by Giuseppe Verdi
A Mythos Opera Festival Production
Ancient Theatre, Thursday 3rd September 2020 @ 9.00 pm
The Messa da Requiem is a musical setting of the Catholic funeral mass (Requiem) for four soloists, double choir and orchestra by Giuseppe Verdi.
It was composed in memory of Alessandro Manzoni, an Italian poet and novelist whom Verdi admired. The first performance, at the San Marco church in Milan on 22 May 1874, marked the first anniversary of Manzoni’s death. The work was at one time referred to as the Manzoni Requiem. Considered too operatic to be performed in a liturgical setting, it is usually given in concert form of around 90 minutes in length. Musicologist David Rosen calls it ‘probably the most frequently performed major choral work composed since the compilation of Mozart’s Requiem’.
Title page of Giuseppe Verdi’s Messa da Requiem; first edition (1874)
Throughout the work, Verdi uses vigorous rhythms, sublime melodies, and dramatic contrasts—much as he did in his operas—to express the powerful emotions engendered by the text. The terrifying (and instantly recognizable) Dies irae that introduces the traditional sequence of the Latin funeral rite is repeated throughout. Trumpets surround the stage to produce a call to judgement in the Tuba mirum, and the almost oppressive atmosphere of the Rex tremendae creates a sense of unworthiness before the King of Tremendous Majesty. Yet the well-known tenor solo Ingemisco radiates hope for the sinner who asks for the Lord’s mercy.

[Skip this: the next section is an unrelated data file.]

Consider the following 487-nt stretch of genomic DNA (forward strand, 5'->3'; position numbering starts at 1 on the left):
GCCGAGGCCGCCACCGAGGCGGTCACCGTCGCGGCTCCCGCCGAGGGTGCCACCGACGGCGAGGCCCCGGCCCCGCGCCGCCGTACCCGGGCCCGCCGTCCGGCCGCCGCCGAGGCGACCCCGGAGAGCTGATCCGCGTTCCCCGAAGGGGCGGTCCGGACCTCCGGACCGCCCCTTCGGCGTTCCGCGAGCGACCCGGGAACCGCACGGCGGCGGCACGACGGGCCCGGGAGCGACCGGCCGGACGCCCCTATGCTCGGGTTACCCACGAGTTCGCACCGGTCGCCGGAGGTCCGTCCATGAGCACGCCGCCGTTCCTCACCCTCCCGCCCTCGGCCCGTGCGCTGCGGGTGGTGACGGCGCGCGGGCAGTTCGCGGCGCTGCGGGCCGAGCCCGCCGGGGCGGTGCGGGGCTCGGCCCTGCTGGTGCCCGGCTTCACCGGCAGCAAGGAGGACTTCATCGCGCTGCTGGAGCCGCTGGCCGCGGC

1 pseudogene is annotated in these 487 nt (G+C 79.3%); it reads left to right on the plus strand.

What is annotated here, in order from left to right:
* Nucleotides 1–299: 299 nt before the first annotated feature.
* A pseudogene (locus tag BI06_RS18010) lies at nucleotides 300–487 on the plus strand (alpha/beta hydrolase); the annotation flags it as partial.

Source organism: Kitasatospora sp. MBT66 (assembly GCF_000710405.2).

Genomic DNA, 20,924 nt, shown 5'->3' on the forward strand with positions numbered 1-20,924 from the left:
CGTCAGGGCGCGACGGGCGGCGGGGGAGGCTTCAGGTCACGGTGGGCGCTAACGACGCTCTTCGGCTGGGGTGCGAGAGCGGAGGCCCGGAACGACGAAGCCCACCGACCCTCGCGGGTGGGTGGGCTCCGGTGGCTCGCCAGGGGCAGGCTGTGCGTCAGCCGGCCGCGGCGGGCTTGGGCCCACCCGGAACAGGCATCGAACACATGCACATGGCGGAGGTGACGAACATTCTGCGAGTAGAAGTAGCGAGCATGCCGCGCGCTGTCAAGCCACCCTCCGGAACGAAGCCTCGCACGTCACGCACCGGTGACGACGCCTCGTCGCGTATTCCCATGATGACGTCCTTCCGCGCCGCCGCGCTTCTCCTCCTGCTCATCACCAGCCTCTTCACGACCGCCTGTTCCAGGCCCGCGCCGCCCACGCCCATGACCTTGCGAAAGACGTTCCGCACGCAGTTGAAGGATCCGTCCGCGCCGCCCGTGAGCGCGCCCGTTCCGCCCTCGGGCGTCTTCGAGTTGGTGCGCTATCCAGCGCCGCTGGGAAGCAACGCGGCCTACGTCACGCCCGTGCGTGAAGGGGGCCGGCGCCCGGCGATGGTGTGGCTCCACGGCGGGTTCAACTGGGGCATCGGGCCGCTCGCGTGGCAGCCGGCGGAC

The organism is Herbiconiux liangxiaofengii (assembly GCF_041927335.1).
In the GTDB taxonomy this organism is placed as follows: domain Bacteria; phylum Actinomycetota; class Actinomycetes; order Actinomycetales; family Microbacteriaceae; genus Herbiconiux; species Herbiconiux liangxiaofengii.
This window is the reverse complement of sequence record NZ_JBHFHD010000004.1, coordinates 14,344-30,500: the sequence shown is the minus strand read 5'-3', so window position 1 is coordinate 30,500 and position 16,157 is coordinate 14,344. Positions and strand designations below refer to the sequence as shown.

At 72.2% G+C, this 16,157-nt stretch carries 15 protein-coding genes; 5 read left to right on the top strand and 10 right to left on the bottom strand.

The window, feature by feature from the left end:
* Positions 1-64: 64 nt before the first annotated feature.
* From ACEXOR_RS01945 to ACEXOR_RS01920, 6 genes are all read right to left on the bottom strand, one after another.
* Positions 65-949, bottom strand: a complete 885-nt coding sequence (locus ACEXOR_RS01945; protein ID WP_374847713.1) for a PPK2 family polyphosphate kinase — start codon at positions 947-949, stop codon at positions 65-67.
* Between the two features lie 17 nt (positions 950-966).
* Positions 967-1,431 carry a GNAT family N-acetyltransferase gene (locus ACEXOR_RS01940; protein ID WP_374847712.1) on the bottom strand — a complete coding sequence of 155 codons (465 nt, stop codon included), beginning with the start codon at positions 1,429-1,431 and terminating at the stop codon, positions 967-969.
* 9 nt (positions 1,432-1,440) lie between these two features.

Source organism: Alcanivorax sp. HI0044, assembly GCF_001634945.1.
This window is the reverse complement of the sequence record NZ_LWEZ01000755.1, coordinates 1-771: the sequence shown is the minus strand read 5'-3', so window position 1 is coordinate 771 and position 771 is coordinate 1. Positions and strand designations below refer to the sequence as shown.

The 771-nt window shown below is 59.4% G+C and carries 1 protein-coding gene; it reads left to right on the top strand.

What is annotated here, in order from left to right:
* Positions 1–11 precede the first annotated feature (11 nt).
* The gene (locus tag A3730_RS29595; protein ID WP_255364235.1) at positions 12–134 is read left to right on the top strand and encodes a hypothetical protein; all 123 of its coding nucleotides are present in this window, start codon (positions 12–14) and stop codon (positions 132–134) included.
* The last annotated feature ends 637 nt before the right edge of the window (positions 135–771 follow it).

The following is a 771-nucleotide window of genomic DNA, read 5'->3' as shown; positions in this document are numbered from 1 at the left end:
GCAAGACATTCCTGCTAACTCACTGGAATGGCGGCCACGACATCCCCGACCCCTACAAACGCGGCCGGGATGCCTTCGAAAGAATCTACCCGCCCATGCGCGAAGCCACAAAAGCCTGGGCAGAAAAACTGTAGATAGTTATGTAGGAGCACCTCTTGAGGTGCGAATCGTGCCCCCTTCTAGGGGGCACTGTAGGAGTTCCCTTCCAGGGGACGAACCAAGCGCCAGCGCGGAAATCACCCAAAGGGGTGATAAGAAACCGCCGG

The Sanctus (a complicated eight-part fugue scored for double chorus) begins with a brassy fanfare to announce him “who comes in the name of the Lord”. Finally the Libera me, the oldest music by Verdi in the Requiem, interrupts. Here the soprano cries out, begging, “Deliver me, Lord, from eternal death … when you will come to judge the world by fire.”
When the Requiem was composed, female singers were not permitted to perform in Catholic Church rituals (such as a requiem mass). However, from the beginning Verdi intended to use female singers in the work. In his open letter proposing the Requiem project (when it was still conceived as a multi-author Requiem for Rossini), Verdi wrote: “If I were in the good graces of the Holy Father—Pope Pius IX—I would beg him to permit—if only for this one time—that women take part in the performance of this music; but since I am not, it will fall to someone else better suited to obtain this decree.” In the event, when Verdi composed the Requiem alone, two of the four soloists were sopranos, and the chorus included female voices. This may have slowed the work’s acceptance in Italy.
TICKETS on ticketone
Cavea – sector 4, lower part > € 57,00
Cavea – sector 4, upper part > € 52,00
Cavea – sector 5, lower part > € 52,00
Cavea – sector 5, upper part > € 42,00
Cavea – sector 6, lower part > € 37,00
Cavea – sector 6, upper part > € 32,00
Cavea – sector 7, lower part > € 27,00
Cavea – sector 7, upper part > € 22,00
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WHERE TO STAY
Hotel La Pensione Svizzera (reopening in 2021) – Hotel Villa Schuler (reopening in 2021) – Hotel Villa Ducale – Hotel Villa Carlotta